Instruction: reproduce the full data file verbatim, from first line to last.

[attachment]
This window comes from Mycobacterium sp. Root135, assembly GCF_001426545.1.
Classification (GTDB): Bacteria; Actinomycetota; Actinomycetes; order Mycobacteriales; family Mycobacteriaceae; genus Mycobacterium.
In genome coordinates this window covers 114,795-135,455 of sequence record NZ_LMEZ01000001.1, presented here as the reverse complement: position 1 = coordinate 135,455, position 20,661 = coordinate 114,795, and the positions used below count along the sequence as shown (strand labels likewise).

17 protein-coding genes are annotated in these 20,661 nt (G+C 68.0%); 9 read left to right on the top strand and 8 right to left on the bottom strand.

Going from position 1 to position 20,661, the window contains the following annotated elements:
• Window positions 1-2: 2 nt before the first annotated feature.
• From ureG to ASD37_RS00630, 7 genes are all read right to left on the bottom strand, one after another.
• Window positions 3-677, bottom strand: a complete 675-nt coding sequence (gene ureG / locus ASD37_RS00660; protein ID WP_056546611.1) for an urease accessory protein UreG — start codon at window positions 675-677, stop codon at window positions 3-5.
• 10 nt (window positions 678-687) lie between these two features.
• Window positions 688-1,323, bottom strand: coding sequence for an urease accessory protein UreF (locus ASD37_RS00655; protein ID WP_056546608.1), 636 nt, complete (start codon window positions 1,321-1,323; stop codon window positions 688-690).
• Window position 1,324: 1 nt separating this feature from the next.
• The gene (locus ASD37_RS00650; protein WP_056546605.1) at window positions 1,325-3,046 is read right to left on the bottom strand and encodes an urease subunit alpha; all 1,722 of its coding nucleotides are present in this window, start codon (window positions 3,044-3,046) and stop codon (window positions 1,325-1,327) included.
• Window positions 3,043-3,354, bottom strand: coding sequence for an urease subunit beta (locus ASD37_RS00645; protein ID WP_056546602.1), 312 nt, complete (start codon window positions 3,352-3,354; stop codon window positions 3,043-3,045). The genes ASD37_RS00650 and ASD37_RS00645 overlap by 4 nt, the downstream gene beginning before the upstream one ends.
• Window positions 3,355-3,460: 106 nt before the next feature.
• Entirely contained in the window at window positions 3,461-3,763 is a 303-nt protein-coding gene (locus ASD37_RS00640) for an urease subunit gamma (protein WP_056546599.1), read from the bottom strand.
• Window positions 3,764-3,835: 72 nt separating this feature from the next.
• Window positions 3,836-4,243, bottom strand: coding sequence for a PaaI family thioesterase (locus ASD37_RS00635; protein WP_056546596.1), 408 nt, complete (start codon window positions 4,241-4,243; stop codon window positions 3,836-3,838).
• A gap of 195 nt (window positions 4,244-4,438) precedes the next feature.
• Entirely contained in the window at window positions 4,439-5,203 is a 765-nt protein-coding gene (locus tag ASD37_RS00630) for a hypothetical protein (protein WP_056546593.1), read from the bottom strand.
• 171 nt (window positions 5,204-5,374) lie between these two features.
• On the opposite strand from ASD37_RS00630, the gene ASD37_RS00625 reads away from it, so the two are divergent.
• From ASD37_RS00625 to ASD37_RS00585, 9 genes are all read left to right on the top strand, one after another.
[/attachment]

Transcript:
This window comes from Mycobacterium sp. Root135, assembly GCF_001426545.1.
Classification (GTDB): Bacteria; Actinomycetota; Actinomycetes; order Mycobacteriales; family Mycobacteriaceae; genus Mycobacterium.
In genome coordinates this window covers 114,795-135,455 of sequence record NZ_LMEZ01000001.1, presented here as the reverse complement: position 1 = coordinate 135,455, position 20,661 = coordinate 114,795, and the positions used below count along the sequence as shown (strand labels likewise).

17 protein-coding genes are annotated in these 20,661 nt (G+C 68.0%); 9 read left to right on the top strand and 8 right to left on the bottom strand.

Going from position 1 to position 20,661, the window contains the following annotated elements:
• Window positions 1-2: 2 nt before the first annotated feature.
• From ureG to ASD37_RS00630, 7 genes are all read right to left on the bottom strand, one after another.
• Window positions 3-677, bottom strand: a complete 675-nt coding sequence (gene ureG / locus ASD37_RS00660; protein ID WP_056546611.1) for an urease accessory protein UreG — start codon at window positions 675-677, stop codon at window positions 3-5.
• 10 nt (window positions 678-687) lie between these two features.
• Window positions 688-1,323, bottom strand: coding sequence for an urease accessory protein UreF (locus ASD37_RS00655; protein ID WP_056546608.1), 636 nt, complete (start codon window positions 1,321-1,323; stop codon window positions 688-690).
• Window position 1,324: 1 nt separating this feature from the next.
• The gene (locus ASD37_RS00650; protein WP_056546605.1) at window positions 1,325-3,046 is read right to left on the bottom strand and encodes an urease subunit alpha; all 1,722 of its coding nucleotides are present in this window, start codon (window positions 3,044-3,046) and stop codon (window positions 1,325-1,327) included.
• Window positions 3,043-3,354, bottom strand: coding sequence for an urease subunit beta (locus ASD37_RS00645; protein ID WP_056546602.1), 312 nt, complete (start codon window positions 3,352-3,354; stop codon window positions 3,043-3,045). The genes ASD37_RS00650 and ASD37_RS00645 overlap by 4 nt, the downstream gene beginning before the upstream one ends.
• Window positions 3,355-3,460: 106 nt before the next feature.
• Entirely contained in the window at window positions 3,461-3,763 is a 303-nt protein-coding gene (locus ASD37_RS00640) for an urease subunit gamma (protein WP_056546599.1), read from the bottom strand.
• Window positions 3,764-3,835: 72 nt separating this feature from the next.
• Window positions 3,836-4,243, bottom strand: coding sequence for a PaaI family thioesterase (locus ASD37_RS00635; protein WP_056546596.1), 408 nt, complete (start codon window positions 4,241-4,243; stop codon window positions 3,836-3,838).
• A gap of 195 nt (window positions 4,244-4,438) precedes the next feature.
• Entirely contained in the window at window positions 4,439-5,203 is a 765-nt protein-coding gene (locus tag ASD37_RS00630) for a hypothetical protein (protein WP_056546593.1), read from the bottom strand.
• 171 nt (window positions 5,204-5,374) lie between these two features.
• On the opposite strand from ASD37_RS00630, the gene ASD37_RS00625 reads away from it, so the two are divergent.
• From ASD37_RS00625 to ASD37_RS00585, 9 genes are all read left to right on the top strand, one after another.